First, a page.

The Taylor Swift of Fiction

I know she’s out there. I know that she’s just waiting to be plucked from the masses like Kelly Clarkson at a karaoke contest. The problem is… I’m not sure if anyone is looking for her.

Sure, it takes talent to be a vocalist, musician or actor. And hundreds of these artists grace the covers of magazines every month. It also takes real talent to be a writer. Yet, I have never seen a writer on the cover of Glamour Magazine. Never.

Writing is sexy, or at least they say. But, they are referring to an imagined “mystique” of writers. They are referring to men with black rimmed glasses and gray turtlenecks who drink espresso while typing on their laptops in Starbucks. Those people are not sexy. Those people are taking up space at tables where others could be sitting.

Sexy writers are duking it out with their keyboards at home on the couch. They are guzzling Mountain Dew while they organize their chicken-scratched plot notes. They rely on word count, spellcheck and aspirin. They are fascinating storytellers with imaginations to admire. They have personalities and biases and opinions and talent.

Yet, we know very little about many of them.

On book covers, authors rarely are pictured, and if they are, they usually look constipated or angry. (Recently, I went to the local bookstore, and flipped over all of the featured best-sellers on a nearby table. Alice Munro was the ONLY author smiling in her picture. Thank you, Alice!) And author bylines often read like resumes, listing off publications but avoiding personal details. (Every so often, we’ll learn one vague fact about the author, i.e. “Art Author lives in Connecticut with his wife and two sons.” La-de-da.) In magazines and periodicals, it is rare for us to see much more than an author’s name.

After a quick flip through facebook (which of course, is the highest form of research), it seems as if the living author with the most likes is Stephen King with four million fans. (J.K. Rowling is a close second.)  Yet, most “well-known” authors have fewer than one million likes. Young author Veronica Roth of the Divergent series hasn’t even topped 500,000 yet. (Geez, even most of the “Real Housewives” have more than half a million likes.) Most well-known singers, musicians, and actors have at least a couple million fans on facebook. (For example, Taylor Swift has over 73 million likes. 73 million!)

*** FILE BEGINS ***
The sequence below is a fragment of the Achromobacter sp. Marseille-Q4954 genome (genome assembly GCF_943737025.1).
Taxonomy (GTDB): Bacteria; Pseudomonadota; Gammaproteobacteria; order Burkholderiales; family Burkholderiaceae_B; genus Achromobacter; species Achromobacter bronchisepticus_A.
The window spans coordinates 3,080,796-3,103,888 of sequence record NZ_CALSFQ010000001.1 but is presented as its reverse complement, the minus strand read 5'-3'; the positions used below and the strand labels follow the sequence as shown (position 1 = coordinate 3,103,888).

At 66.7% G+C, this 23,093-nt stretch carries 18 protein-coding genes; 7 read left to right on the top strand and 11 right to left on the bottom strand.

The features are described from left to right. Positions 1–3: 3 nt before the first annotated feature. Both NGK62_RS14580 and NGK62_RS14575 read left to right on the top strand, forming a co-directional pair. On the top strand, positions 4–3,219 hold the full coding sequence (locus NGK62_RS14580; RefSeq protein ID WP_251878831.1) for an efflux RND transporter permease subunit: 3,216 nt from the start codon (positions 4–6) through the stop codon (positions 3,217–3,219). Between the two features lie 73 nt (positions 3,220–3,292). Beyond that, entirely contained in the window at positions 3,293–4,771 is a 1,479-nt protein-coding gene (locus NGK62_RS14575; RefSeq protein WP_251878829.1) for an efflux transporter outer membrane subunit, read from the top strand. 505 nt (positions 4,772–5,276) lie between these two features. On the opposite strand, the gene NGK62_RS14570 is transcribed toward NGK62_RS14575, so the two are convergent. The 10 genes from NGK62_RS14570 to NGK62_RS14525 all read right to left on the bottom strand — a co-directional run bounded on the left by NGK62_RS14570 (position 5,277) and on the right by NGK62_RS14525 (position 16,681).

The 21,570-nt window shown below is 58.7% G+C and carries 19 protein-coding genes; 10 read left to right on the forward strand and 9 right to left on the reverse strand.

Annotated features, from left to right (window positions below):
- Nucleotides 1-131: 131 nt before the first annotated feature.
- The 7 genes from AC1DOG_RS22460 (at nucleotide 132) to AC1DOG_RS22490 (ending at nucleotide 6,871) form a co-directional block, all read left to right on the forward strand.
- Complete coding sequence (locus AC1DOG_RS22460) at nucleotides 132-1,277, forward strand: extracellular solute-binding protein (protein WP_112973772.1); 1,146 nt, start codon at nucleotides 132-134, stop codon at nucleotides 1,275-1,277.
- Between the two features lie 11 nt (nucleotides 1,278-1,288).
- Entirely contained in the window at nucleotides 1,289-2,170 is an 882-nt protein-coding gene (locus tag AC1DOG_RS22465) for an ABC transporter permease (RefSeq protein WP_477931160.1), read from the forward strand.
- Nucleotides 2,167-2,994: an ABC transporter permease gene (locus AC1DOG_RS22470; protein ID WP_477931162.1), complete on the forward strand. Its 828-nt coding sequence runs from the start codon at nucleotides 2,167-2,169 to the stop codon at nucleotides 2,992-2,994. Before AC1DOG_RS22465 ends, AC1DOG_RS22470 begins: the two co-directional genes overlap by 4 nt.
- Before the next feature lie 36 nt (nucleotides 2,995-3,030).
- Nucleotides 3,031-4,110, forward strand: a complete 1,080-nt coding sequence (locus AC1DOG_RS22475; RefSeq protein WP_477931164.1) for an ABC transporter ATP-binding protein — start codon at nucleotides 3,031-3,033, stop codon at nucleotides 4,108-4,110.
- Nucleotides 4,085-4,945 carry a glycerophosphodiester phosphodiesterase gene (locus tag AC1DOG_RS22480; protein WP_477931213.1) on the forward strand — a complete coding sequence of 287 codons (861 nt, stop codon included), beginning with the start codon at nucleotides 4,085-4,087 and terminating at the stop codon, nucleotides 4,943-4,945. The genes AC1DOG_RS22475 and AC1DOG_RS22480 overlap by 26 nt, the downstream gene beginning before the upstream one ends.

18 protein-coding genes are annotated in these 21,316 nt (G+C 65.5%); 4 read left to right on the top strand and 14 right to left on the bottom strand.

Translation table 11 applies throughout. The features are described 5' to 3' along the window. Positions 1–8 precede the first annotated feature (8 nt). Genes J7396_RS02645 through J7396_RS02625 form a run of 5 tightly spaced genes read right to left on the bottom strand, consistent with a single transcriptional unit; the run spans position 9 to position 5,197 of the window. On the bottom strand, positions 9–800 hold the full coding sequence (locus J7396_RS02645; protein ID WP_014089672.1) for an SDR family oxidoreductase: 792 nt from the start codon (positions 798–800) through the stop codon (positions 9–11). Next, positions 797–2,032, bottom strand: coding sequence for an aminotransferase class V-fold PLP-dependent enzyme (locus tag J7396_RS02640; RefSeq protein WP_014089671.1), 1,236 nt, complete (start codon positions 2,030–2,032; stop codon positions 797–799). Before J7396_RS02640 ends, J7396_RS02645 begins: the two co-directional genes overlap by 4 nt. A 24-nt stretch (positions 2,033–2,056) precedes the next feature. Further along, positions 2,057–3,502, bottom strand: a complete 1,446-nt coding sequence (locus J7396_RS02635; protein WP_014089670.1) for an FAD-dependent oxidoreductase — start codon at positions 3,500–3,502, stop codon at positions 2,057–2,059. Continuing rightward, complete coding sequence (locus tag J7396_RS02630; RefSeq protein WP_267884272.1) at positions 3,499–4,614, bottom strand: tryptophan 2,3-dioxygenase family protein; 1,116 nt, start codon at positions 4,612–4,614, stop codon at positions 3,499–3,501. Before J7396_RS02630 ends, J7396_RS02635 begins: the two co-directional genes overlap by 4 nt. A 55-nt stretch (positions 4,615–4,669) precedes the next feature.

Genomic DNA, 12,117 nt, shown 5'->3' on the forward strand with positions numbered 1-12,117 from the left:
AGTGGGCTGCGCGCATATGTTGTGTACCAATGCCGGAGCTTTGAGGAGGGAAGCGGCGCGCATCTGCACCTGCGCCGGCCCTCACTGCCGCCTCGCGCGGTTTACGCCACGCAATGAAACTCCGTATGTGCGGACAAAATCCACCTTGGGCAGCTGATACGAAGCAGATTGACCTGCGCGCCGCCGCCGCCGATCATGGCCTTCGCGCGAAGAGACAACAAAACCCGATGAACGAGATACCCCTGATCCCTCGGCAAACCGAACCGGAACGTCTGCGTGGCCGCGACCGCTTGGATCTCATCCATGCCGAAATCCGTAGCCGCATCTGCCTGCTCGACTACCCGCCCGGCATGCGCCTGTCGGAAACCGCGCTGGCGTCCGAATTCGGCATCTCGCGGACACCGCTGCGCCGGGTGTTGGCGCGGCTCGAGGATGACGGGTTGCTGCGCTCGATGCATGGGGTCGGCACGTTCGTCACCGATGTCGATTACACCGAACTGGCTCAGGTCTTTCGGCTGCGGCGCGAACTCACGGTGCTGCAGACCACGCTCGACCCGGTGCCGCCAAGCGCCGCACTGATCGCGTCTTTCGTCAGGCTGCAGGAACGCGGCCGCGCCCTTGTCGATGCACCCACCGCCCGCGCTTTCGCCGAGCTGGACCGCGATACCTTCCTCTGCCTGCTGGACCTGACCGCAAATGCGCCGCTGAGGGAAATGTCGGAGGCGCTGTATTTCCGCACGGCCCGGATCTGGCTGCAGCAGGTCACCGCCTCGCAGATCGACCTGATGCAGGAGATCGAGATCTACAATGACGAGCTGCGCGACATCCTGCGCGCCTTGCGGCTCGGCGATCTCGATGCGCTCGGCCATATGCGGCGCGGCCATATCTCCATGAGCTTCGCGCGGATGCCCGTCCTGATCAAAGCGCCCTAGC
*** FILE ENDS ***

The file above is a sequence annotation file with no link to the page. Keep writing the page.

This isn’t necessarily Veronica Roth’s fault, nor should she necessarily want to be the Taylor Swift of Fiction. Every author has the right to care more about contributing to the art of literature than gaining facebook popularity. However, I’m just making the argument that we don’t give authors the same opportunities as other “artists.”

Ever since Oprah retired her original book club, authors have retreated even further away from the media… either by choice or by neglect. On my last count of Wikipedia’s recent list of guests on the Ellen DeGeneres television show, only 4 of the 740 guests were known primarily as authors. Four out of 740. (For the record, Lewis Blackwell, Jonathan Safran Foer, Alec Greven, and Stephanie Meyer were the lucky authors in the past few years. I eventually stopped counting after I hit 740 guests.) And in the American reality television world, there are dozens of “talent” competitions (i.e. drag queens, pastry chefs, platform divers, fashion designers, makeup artists, and entrepreneurs), yet there are none about writing. (Apparently, Italy launched a reality writing show last year, but received less than flattering reviews.) High-brow newspapers and National Public Radio certainly grace us with carefully constructed and unobtrusive interviews from a very select fraternity of authors (Tartt, Grisham, Kingsolver) regarding the “craft” of their work.  And C-SPAN does its best to educate us with textbook-esque interviews from “authors” who are already esteemed professionals (i.e. actors who write their own autobiographies or politicians releasing new books just in time for re-election). But, in all of these examples, it seems as if mainstream media doesn’t allow authors to be much more than their work of art. They are rarely celebrated as well… people.